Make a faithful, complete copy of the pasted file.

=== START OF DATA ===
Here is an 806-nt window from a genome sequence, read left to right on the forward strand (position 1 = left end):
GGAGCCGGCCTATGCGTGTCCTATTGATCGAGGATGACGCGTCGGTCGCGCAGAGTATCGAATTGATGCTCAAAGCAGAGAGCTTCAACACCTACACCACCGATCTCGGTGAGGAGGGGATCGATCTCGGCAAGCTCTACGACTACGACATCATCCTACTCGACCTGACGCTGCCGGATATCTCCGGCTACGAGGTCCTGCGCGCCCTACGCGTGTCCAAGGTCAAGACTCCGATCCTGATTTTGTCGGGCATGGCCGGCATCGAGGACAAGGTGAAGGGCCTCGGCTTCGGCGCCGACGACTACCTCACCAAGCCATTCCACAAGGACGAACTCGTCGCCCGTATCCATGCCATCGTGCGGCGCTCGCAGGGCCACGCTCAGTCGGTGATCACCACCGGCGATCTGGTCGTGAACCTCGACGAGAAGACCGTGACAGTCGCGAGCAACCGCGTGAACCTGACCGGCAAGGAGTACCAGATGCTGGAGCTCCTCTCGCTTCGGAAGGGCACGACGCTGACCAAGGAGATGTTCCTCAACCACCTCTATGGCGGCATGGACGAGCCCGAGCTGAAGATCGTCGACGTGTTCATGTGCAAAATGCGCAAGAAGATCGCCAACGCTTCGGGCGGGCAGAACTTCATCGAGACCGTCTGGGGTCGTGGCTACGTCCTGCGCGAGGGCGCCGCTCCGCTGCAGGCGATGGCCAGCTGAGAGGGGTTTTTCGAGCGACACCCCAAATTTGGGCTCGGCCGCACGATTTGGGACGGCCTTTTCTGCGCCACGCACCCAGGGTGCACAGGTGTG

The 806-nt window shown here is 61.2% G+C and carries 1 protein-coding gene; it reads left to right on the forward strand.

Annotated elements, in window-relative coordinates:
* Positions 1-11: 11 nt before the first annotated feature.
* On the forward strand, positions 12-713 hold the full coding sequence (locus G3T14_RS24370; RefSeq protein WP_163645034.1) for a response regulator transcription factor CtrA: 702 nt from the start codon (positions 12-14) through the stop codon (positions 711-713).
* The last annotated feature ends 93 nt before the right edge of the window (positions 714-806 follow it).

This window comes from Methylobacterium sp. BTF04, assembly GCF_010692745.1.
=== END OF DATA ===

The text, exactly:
Here is an 806-nt window from a genome sequence, read left to right on the forward strand (position 1 = left end):
GGAGCCGGCCTATGCGTGTCCTATTGATCGAGGATGACGCGTCGGTCGCGCAGAGTATCGAATTGATGCTCAAAGCAGAGAGCTTCAACACCTACACCACCGATCTCGGTGAGGAGGGGATCGATCTCGGCAAGCTCTACGACTACGACATCATCCTACTCGACCTGACGCTGCCGGATATCTCCGGCTACGAGGTCCTGCGCGCCCTACGCGTGTCCAAGGTCAAGACTCCGATCCTGATTTTGTCGGGCATGGCCGGCATCGAGGACAAGGTGAAGGGCCTCGGCTTCGGCGCCGACGACTACCTCACCAAGCCATTCCACAAGGACGAACTCGTCGCCCGTATCCATGCCATCGTGCGGCGCTCGCAGGGCCACGCTCAGTCGGTGATCACCACCGGCGATCTGGTCGTGAACCTCGACGAGAAGACCGTGACAGTCGCGAGCAACCGCGTGAACCTGACCGGCAAGGAGTACCAGATGCTGGAGCTCCTCTCGCTTCGGAAGGGCACGACGCTGACCAAGGAGATGTTCCTCAACCACCTCTATGGCGGCATGGACGAGCCCGAGCTGAAGATCGTCGACGTGTTCATGTGCAAAATGCGCAAGAAGATCGCCAACGCTTCGGGCGGGCAGAACTTCATCGAGACCGTCTGGGGTCGTGGCTACGTCCTGCGCGAGGGCGCCGCTCCGCTGCAGGCGATGGCCAGCTGAGAGGGGTTTTTCGAGCGACACCCCAAATTTGGGCTCGGCCGCACGATTTGGGACGGCCTTTTCTGCGCCACGCACCCAGGGTGCACAGGTGTG

The 806-nt window shown here is 61.2% G+C and carries 1 protein-coding gene; it reads left to right on the forward strand.

Annotated elements, in window-relative coordinates:
* Positions 1-11: 11 nt before the first annotated feature.
* On the forward strand, positions 12-713 hold the full coding sequence (locus G3T14_RS24370; RefSeq protein WP_163645034.1) for a response regulator transcription factor CtrA: 702 nt from the start codon (positions 12-14) through the stop codon (positions 711-713).
* The last annotated feature ends 93 nt before the right edge of the window (positions 714-806 follow it).

This window comes from Methylobacterium sp. BTF04, assembly GCF_010692745.1.